Somewhere in the miasma of the non-televised Grammy Awards on January 28, 2018, the Bluegrass Album of The Year was announced. Oddly, it was a tie, between Rhonda Vincent and The Rage’s “ All The Rage” and The Infamous Stringdusters’ “Laws of Gravity”. Both are deserving winners.
The Stringdusters are an interesting case, however. Their only previous Grammy nomination was nearly a decade ago, for an instrumental (“Magic No. 9”) written by Jesse Cobb, their mandolin player who left abruptly in 2011. Since then, The Stringdusters have toured small clubs, gradually increased their billing in larger Americana/Roots festivals, and have cemented their status as an unmatched live show. Their current tour, “Across The Great Divide” is throwing astounding live shows at listeners in modest venues nightly.
In the bluegrass world, the Stringdusters are a breed apart. Despite their solid bluegrass roots, and their adhesion to bluegrass form (they are more likely than not to start the current tour shows with “Big River”), the traditional bluegrass world has been slow to embrace them. Maybe it’s the Grateful Dead-style jams and transitions. Maybe it’s the Petty, or Police, or Phish or Daft Punk covers. It’s noteworthy that the Grammy Bluegrass Album of the year was not even nominated by IBMA, let alone a winner.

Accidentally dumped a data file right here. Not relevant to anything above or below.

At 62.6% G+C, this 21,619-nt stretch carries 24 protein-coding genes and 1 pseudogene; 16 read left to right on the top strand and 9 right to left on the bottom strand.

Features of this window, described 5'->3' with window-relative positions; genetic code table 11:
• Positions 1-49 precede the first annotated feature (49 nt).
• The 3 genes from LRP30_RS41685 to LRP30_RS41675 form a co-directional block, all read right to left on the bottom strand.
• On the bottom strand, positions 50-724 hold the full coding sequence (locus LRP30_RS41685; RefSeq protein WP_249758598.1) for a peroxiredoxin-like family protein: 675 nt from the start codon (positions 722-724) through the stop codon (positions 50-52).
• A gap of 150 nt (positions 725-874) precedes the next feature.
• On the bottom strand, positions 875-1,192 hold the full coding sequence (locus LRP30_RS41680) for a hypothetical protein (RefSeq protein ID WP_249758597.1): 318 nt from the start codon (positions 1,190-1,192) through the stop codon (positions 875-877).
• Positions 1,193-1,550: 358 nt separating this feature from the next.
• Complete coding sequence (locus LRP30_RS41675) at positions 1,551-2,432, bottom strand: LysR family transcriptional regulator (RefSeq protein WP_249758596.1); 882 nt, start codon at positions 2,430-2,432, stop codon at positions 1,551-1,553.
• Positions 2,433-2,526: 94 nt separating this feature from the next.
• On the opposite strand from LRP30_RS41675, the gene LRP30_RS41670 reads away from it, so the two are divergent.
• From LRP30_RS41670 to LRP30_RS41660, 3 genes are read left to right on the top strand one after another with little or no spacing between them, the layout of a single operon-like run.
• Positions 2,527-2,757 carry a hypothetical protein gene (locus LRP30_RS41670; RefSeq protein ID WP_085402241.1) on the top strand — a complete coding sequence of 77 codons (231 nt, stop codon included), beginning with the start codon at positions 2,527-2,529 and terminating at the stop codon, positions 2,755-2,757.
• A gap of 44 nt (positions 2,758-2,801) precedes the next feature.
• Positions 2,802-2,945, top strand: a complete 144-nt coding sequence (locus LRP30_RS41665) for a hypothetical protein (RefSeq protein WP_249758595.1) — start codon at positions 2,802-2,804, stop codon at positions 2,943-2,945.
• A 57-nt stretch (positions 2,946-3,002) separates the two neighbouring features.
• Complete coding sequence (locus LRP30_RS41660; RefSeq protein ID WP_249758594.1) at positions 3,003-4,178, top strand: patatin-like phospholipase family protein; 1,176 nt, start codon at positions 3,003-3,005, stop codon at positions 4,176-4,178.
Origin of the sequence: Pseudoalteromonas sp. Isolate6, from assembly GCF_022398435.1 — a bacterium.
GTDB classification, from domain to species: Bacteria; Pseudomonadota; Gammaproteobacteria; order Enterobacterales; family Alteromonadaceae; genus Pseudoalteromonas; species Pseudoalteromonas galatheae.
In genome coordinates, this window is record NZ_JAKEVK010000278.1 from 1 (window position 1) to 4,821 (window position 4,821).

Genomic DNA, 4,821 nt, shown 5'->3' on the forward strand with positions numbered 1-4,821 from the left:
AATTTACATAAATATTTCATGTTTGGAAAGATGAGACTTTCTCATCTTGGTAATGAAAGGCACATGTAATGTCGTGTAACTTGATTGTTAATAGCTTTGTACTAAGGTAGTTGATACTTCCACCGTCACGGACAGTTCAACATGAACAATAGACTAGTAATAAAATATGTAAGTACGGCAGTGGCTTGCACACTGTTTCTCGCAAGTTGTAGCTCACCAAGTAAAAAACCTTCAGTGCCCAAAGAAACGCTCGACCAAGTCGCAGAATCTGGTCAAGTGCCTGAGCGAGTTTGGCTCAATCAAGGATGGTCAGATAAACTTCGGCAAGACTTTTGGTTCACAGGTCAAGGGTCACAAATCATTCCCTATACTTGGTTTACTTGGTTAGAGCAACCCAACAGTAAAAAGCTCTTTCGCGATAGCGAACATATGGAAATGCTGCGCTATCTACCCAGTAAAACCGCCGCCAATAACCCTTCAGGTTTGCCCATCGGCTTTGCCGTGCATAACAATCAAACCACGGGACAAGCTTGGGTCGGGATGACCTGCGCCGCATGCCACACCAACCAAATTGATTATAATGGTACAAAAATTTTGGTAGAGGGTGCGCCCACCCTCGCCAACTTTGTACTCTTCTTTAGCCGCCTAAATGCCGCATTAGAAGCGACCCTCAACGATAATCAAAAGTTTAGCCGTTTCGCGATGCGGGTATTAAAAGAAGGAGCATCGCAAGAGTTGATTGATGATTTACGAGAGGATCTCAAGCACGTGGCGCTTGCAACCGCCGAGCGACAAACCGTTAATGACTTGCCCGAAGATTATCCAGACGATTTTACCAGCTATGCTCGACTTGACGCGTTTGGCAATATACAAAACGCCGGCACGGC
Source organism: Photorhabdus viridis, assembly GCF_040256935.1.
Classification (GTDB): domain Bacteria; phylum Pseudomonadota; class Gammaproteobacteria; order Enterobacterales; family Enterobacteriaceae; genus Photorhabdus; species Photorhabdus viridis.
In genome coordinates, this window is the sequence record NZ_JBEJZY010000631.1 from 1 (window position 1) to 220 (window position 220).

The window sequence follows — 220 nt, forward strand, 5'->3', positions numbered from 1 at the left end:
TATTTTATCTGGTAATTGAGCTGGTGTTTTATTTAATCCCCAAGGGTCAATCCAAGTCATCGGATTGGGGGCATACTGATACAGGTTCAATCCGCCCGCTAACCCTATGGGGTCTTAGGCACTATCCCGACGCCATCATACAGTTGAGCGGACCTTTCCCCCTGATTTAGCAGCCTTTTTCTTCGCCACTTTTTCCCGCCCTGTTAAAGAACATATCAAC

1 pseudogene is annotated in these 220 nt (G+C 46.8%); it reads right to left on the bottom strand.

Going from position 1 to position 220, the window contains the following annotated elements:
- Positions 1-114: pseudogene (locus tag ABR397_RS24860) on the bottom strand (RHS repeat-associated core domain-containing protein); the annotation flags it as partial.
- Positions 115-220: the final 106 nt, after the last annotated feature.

It was high on a mountain in August 2010. The headliners at the Saddleback Bluegrass Festival (long since defunct) were The Del McCoury Band and The David Grisman Bluegrass Experience. Heady stuff. Around 3 pm, after the local bands had shown their skills, after the 10 year old kid did a few songs with his uncle, but long before the headliners appeared, The Infamous Stringdusters took the stage. They had no local juice. They announced that their van had broken down on the way to the show. They flattened the place.
That’s what music does; it jumps up and grabs you by the throat, impressing with the craft and passion of the players. The Stringdusters’ set on that August afternoon was like getting hit with a cartoon anvil. One the one hand, The Stringdusters had nothing at stake that day. On the other, they laid it all out there to an unsuspecting crowd, winning the day.
Years and countless shows later, they still bring it. This is a band who won a Grammy with a record issued on one of the most respected labels in bluegrass music (Compass). Yet, three days before the Grammys announced they were starting their own label. These are artists with great purpose, in it for the long run.